I get asked two questions several times a week, and I brush off both with a verbal swat.
One — because I’m in my late 20s, I suppose – is when are you getting married? And the other, because it seems like small talk, is why did you leave the newspaper?
I could answer both with a single word: Money.
But I usually deflect the marriage subject, wrongly justifying it as an acceptable passing question, with a practical reason: I’m not eager to have children. And I answer the news question with something to which my audience can nod along: “It didn’t seem like a sustainable career path.”
But that’s a cold and detached answer. I don’t feel cold and detached about news, and I only give that response under the assumption that people don’t want to hang around for the full story – ironically, the same reason newspapers aren’t really working anymore.
So here goes. This is the real reason why I left news: I finally came to accept that the vanity of a byline was keeping me in a job that left me physically and emotionally exhausted, yet supremely unsatisfied.
I started working at newspapers in 2005, the tail-end of the good days. During my first year of work, a Florida newspaper flew me down to the Mexican border to write about cocaine cartel murders back at home. We booked the first available flight, disregarding expense, and arrived before the investigators. That would not happen at a daily newspaper today.
I don’t think the Internet killed newspapers. Newspapers killed newspapers.
People like to say that print media didn’t adapt to online demand, but that’s only part of it. The corporate folks who manage newspapers tried to comply with the whims of a thankless audience with a microscopic attention span. And newspaper staffers tried to comply with the demands of a thankless establishment that often didn’t even read their work. Everyone lost.
People came to demand CNN’s 24-hour news format from every news outlet, including local newspapers. And the news outlets nodded their heads in response, scrambling into action without offering anything to the employees who were now expected to check their emails after hours and to stay connected with readers through social media in between stories.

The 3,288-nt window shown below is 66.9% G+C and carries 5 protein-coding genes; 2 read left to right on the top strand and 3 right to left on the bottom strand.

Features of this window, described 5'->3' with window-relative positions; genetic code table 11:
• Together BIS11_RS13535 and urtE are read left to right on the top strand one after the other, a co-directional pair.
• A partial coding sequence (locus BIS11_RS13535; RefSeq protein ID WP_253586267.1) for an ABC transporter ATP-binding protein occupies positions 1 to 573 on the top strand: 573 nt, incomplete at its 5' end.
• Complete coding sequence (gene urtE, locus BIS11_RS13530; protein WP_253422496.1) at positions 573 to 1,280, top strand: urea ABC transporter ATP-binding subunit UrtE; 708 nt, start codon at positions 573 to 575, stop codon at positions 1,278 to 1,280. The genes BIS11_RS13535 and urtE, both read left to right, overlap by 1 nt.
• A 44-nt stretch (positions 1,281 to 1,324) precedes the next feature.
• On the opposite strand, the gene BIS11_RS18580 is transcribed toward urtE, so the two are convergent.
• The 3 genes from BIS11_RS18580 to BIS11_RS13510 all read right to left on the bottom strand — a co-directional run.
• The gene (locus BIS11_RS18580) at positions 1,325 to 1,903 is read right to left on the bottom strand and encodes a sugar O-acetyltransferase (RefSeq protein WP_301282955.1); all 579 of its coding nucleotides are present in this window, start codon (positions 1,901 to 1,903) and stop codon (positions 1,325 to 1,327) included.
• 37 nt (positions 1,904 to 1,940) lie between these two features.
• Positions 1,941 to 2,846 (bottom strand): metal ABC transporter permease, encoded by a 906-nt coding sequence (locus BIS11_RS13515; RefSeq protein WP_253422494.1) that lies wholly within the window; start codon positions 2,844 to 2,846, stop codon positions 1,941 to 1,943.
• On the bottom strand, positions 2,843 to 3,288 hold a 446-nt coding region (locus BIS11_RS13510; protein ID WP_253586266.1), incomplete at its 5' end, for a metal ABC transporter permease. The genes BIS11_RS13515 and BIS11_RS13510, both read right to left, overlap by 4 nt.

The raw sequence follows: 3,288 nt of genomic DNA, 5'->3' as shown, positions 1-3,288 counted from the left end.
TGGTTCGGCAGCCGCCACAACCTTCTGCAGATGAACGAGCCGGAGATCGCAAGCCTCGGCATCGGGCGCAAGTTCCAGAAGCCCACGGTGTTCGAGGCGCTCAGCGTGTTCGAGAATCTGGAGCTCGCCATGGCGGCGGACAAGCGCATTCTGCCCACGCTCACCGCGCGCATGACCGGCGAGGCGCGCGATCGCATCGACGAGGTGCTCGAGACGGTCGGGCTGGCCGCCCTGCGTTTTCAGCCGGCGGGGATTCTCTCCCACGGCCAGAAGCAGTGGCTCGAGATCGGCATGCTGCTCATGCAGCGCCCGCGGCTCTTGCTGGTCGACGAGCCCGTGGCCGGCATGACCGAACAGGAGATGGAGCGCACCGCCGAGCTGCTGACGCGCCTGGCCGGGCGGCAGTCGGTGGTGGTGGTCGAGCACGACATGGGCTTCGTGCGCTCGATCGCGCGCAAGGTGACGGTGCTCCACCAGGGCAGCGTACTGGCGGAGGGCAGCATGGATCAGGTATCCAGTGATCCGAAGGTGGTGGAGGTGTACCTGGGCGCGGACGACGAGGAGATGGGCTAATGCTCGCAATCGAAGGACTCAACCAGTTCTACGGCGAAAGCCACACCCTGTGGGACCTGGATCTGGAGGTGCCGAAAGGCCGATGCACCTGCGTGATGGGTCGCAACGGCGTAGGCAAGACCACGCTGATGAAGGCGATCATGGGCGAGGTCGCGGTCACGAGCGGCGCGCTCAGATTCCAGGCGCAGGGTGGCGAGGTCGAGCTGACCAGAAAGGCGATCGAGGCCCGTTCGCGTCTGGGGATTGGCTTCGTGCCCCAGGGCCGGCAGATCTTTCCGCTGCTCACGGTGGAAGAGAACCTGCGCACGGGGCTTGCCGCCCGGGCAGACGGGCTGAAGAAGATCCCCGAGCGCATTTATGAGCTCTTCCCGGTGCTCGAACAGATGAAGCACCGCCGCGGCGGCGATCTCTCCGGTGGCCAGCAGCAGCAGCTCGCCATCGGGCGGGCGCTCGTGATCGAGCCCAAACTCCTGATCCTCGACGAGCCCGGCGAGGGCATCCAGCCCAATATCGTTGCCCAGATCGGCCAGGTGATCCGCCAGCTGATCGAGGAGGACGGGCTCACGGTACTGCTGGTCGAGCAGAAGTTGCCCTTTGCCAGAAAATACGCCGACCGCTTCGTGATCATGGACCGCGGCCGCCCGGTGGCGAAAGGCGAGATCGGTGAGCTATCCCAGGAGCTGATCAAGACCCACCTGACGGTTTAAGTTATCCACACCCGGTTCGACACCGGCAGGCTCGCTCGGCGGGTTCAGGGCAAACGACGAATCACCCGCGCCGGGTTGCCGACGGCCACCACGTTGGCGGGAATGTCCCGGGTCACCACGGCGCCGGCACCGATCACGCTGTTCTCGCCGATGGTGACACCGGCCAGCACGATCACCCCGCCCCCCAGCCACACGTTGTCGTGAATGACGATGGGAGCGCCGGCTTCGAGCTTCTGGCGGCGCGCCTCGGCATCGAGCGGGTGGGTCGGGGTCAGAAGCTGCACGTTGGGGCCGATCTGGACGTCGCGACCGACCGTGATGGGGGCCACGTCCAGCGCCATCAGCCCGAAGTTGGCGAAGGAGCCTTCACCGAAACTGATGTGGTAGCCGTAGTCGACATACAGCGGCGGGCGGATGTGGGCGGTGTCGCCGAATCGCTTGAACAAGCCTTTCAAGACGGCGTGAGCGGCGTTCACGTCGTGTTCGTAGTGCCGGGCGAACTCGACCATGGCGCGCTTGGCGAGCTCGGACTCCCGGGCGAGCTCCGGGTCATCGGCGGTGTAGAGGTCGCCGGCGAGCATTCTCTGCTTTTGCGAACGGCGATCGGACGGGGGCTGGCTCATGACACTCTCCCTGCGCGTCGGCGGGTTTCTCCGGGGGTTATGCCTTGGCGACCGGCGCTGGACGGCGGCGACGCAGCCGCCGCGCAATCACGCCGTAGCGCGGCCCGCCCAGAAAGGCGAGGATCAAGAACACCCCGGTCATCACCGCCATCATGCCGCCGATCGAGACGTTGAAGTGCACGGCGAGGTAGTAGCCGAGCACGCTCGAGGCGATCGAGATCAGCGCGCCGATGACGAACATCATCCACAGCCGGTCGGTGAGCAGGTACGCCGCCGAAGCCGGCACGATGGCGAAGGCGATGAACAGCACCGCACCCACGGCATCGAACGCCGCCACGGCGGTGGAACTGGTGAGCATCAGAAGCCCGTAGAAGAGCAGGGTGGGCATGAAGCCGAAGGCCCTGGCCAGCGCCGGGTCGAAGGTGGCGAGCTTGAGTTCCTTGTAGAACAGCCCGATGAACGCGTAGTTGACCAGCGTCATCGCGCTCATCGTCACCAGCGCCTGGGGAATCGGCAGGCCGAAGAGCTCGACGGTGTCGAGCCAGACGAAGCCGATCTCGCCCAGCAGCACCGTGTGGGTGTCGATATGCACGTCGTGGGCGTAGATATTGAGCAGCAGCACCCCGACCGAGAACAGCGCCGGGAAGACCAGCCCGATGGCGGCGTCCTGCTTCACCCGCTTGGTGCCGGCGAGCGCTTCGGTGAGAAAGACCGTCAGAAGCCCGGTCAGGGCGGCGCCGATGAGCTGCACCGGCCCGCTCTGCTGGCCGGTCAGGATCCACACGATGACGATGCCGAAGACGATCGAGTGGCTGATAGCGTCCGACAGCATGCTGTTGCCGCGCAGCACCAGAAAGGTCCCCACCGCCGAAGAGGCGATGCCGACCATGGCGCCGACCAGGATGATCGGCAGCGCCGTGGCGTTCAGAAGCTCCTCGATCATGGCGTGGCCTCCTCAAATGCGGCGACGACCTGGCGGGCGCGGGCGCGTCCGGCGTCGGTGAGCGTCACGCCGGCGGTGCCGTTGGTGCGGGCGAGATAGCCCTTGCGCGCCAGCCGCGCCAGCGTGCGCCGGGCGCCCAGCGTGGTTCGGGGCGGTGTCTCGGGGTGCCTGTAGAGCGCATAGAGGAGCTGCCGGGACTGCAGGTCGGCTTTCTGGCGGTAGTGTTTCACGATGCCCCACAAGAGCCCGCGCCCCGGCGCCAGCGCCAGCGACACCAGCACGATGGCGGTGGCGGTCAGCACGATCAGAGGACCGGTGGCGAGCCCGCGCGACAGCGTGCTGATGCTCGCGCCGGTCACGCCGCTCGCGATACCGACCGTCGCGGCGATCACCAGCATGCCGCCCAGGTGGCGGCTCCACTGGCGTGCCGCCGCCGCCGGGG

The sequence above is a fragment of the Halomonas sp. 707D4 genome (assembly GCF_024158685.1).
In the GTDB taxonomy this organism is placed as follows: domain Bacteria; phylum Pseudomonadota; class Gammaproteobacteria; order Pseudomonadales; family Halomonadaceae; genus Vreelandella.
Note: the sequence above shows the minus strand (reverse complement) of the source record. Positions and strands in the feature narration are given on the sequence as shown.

There was never such a thing as an eight-hour workday at newspapers, but overtime became the stuff of legend. You knew better than to demand fair compensation. If any agency that a newspaper covered had refused to pay employees for their time, the front-page headlines wouldn’t cease. But when it came to watching out for themselves, the watchdogs kept their heads down.
A little more than a month after I left the newspaper, I went to Key West for a friend’s wedding. I realized on the drive home that I had never taken a vacation – aside from a few international trips – without some editor calling with a question about a story. I remember walking down Fifth Avenue in New York on my birthday a few years ago, my cell phone clutched to my ear and mascara running down my face, as an editor told me that he thought the way I had characterized a little girl with cancer needed to be sadder.
To many people, and even to me, part of the draw of news is that it never stops. You wholly invest yourself in a story – until something bigger happens. The only guarantee in any workday is the adrenaline rush. And even when the story isn’t terribly thrilling, you’ve still got a deadline to contend with, a finite amount of time to turn whatever mess you’ve got into 12 to 15 column inches that strangers would want to read.
The flip side to the excitement is the burnout. You’re exhausted, and you’re never really “off.” You get called out of a sound sleep to drive out to a crime scene and try to talk with surviving relatives. You wake up at 3 a.m. in a cold sweat, realizing you’ve misspelled a city councilman’s name. You spend nights and weekends chipping away at the enterprise stories that you never have time to write on the clock.
Everyone works so hard for so long and for such little compensation. The results are dangerous.